Slingshot Readers,

We NEED your support. More specifically, the author of this article needs your support. If you've been enjoying our content, you know that a lot of work goes into our stories and although it may be a work of passion, writers gotta eat. If just half our readers gave 1 DOLLAR a month, one measly dollar, we could fund all the work from StuChiu, DeKay, Emily, Andrew (and even Vince). If you contribute 5 DOLLARS a month, we invite you to join our Discord and hang with the team. We wouldn't bother you like this if we didn't need your help and you can feel good knowing that 100% of your donation goes to the writers. We'd really appreciate your support. After all, you're what makes all this happen. Learn more

ELEAGUE Clash for Cash will finally settle the score for VP and Astralis

The ELEAGUE Clash for Cash will finally solve the question of which Counter-Strike team is better between Astralis and
The ELEAGUE Clash for Cash will finally solve the question of which Counter-Strike team is better between Astralis and Photo courtesy of Turner Sports/ELEAGUE

In the Fox Theatre, fervor gripped the audience as two sides erupted to cheer on their teams during the final of the ELEAGUE Major. Screams of “VP!” and “ASTRALIS!” rose and followed each other in succession and at one point happened at the same time. The game itself was a marathon of electric moments, clever tactics, and stunning individual plays. Who could forget Janusz “Snax” Pogorzelski winning a 1-v-3 clutch post-plant on Nuke? Who could forget the insane Andreas “Xyp9x” Højsleth 1-v-3 clutch with 1 HP remaining on the last two kills to secure Overpass? Or Markus “Kjaerbye” Kjærbye’s insane performance that earned him the MVP award? Who could forget Lukas “gla1ve” Rossander’s balls-to-the-wall call when he decided on a Tec-9 rush, down 1307, to win a critical round on the final map? When the dust settled, Astralis lifted the trophy and claimed its rightful spot as the best Counter-Strike team in the world. The Major final would undoubtedly go down as one of the greatest in CS:GO’s history.

In the haze of victory, Kjaerbye made an innocuous tweet. He wrote: “We’re the champions of the world! I can’t believe it. We really underperformed today, but never gave up. Real team spirit!”

It was an uplifting comment that also touched upon Astralis’ elation in winning. Some of Astralis’ players didn’t hit their peak form, and those inadequate performances put the whole team on the back foot several times throughout the finals. Yet Astralis triumphed through willpower and unity, a great reversal of fortunes from when Astralis was known to collapse under pressure.’s Wiktor “TaZ” Wojtas didn’t see it that way. He replied: “Hard loss. Kjarebye wrote that Astralis underperformed. I promise you here – we will crush you next event, please perform then. GG today.”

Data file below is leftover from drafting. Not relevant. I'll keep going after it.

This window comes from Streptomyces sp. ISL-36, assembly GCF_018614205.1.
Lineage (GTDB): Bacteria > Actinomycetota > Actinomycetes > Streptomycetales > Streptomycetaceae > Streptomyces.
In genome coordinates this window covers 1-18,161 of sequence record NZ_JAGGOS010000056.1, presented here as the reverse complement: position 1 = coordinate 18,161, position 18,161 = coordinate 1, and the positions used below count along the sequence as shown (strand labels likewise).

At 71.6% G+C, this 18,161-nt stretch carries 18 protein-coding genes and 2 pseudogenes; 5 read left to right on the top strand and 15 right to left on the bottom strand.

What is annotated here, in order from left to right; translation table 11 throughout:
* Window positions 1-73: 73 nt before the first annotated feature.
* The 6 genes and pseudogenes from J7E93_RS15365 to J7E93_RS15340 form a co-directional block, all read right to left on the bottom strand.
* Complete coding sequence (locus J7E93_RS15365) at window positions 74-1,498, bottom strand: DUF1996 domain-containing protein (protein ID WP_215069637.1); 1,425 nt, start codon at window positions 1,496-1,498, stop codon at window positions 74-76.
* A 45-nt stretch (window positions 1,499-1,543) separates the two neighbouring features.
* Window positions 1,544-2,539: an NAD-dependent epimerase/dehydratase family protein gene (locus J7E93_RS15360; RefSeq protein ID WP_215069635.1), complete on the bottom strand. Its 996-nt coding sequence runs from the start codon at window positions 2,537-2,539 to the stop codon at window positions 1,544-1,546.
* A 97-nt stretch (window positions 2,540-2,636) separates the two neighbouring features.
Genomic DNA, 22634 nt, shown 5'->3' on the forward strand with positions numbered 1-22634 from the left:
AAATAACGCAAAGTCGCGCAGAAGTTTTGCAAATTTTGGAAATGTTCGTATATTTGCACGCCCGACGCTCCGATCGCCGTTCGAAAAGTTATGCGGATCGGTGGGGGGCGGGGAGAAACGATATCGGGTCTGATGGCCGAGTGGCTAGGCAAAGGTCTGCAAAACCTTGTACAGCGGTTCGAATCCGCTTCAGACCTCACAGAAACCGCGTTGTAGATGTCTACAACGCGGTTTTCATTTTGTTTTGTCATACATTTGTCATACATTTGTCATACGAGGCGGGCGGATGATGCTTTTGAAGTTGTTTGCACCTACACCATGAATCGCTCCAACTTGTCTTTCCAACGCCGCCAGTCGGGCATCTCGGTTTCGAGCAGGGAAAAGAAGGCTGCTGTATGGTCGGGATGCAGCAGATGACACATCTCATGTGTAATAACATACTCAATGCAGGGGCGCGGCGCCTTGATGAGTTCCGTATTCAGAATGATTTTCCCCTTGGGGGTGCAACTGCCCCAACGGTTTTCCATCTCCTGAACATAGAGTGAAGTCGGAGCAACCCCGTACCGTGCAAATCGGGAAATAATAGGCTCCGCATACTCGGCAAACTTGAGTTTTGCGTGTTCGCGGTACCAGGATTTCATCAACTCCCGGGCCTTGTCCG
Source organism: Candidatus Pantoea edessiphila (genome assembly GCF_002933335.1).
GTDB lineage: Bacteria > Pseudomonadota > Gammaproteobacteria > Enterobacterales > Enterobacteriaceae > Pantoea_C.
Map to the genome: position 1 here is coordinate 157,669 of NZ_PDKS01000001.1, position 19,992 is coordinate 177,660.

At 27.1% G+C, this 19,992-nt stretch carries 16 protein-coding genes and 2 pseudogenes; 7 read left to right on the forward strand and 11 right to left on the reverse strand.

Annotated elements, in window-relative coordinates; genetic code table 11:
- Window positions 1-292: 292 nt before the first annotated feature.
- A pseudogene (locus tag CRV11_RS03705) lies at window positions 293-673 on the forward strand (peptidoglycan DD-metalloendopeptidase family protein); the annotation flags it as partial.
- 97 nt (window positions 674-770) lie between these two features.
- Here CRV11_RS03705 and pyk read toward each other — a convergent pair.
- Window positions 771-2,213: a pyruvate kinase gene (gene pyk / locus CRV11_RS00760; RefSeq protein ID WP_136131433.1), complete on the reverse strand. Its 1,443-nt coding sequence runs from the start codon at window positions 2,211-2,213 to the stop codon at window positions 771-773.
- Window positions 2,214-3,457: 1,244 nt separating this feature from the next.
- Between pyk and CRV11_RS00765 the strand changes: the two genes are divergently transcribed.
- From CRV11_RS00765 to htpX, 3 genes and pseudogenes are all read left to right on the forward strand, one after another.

The race, as they say, was on. TaZ took the part about underperformance as an insult, implying Virtus.Pro was only able to make the series so close because Astralis operated at less than max capacity. He swore that he and Virtus.Pro would exact revenge. It’s still a mystery to me as to why he took the message in such a straightforward fashion, but you can’t deny the results. When the two teams met again in the semifinals of DreamHack Las Vegas a few weeks later, the map veto went exactly the same way. Once again they ended up on Nuke, Overpass, and Train. This time the series wasn’t close. Virtus.Pro smashed Astralis on Nuke, Astralis won Overpass convincingly and in the final game, VP obliterated its foe on Train.

The Poles went on to win the tournament, TaZ got a Mercedes, and for one moment, you could believe Virtus.Pro was on the cusp of becoming the best team in the world.

In typical fashion, VP went flat after an impressive victory. It dropped out of the group stages at IEM Katowice in close fashion, then bombed out of Starladder Kiev. Meanwhile, Astralis continued its journey of excellence by winning IEM Katowice, taking second at Starladder Kiev, and finishing top four at IEM Sydney. Unfortunately for both teams, the rivalry never got its conclusive end. Astralis won the Major, Virtus.Pro won the rematch, and they never had the opportunity to settle the score. Astralis reached the ECS Season 3 Finals. VP did not. Neither team reached the ESL Pro League Finals. Virtus.Pro was invited to ESL Cologne, but Astralis declined the spot in favor of better preparation for the Major.

Luckily for the fans, ELEAGUE stepped in. Clash for Cash: The Rematch will pit the two giants against each other in a high stakes show match that seeks to evoke the excitement and tension of the Major final. With $250,000 on the line, both teams will take this seriously. More than that, it might decide who will have the upper hand going into the Major, as the two teams will not meet again until then.

Finally, Friday’s match serves as a prelude for the upcoming tournaments between now and the Major. In the last few months, SK Gaming, FaZe Clan, and G2 Esports have risen up to challenge Astralis’ hegemony. This is a battle for money, a battle for pride, a battle to show the world that neither team is done yet, and finally a conclusion of the rivalry that never had a decisive ending. Everyone will finally get an answer to the question: who wins between Astralis and Virtus.Pro.

Cover photo by Turner Sports/ELEAGUE


Leave a Reply